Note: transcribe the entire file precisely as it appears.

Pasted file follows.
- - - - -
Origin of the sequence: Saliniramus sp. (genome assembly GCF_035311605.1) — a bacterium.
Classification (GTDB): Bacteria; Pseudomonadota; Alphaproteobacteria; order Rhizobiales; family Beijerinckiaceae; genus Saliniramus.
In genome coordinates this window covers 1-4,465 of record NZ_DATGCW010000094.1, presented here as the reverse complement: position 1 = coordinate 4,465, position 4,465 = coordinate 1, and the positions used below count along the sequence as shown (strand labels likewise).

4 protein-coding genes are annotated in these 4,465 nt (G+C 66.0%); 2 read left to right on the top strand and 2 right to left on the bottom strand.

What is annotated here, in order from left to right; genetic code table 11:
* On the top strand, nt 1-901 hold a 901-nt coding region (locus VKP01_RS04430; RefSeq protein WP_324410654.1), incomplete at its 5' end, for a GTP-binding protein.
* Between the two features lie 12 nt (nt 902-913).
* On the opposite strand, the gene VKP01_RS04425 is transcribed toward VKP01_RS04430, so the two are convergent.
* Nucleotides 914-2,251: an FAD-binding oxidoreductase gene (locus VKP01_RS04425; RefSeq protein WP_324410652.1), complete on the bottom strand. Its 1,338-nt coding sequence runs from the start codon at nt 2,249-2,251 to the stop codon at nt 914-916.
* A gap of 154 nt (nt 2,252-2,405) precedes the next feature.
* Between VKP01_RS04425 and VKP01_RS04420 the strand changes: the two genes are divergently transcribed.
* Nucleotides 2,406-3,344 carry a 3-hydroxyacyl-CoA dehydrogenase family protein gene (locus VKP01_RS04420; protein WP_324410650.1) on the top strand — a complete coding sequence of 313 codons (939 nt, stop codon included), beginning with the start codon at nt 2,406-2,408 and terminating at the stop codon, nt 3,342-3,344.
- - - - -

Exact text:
Origin of the sequence: Saliniramus sp. (genome assembly GCF_035311605.1) — a bacterium.
Classification (GTDB): Bacteria; Pseudomonadota; Alphaproteobacteria; order Rhizobiales; family Beijerinckiaceae; genus Saliniramus.
In genome coordinates this window covers 1-4,465 of record NZ_DATGCW010000094.1, presented here as the reverse complement: position 1 = coordinate 4,465, position 4,465 = coordinate 1, and the positions used below count along the sequence as shown (strand labels likewise).

4 protein-coding genes are annotated in these 4,465 nt (G+C 66.0%); 2 read left to right on the top strand and 2 right to left on the bottom strand.

What is annotated here, in order from left to right; genetic code table 11:
* On the top strand, nt 1-901 hold a 901-nt coding region (locus VKP01_RS04430; RefSeq protein WP_324410654.1), incomplete at its 5' end, for a GTP-binding protein.
* Between the two features lie 12 nt (nt 902-913).
* On the opposite strand, the gene VKP01_RS04425 is transcribed toward VKP01_RS04430, so the two are convergent.
* Nucleotides 914-2,251: an FAD-binding oxidoreductase gene (locus VKP01_RS04425; RefSeq protein WP_324410652.1), complete on the bottom strand. Its 1,338-nt coding sequence runs from the start codon at nt 2,249-2,251 to the stop codon at nt 914-916.
* A gap of 154 nt (nt 2,252-2,405) precedes the next feature.
* Between VKP01_RS04425 and VKP01_RS04420 the strand changes: the two genes are divergently transcribed.
* Nucleotides 2,406-3,344 carry a 3-hydroxyacyl-CoA dehydrogenase family protein gene (locus VKP01_RS04420; protein WP_324410650.1) on the top strand — a complete coding sequence of 313 codons (939 nt, stop codon included), beginning with the start codon at nt 2,406-2,408 and terminating at the stop codon, nt 3,342-3,344.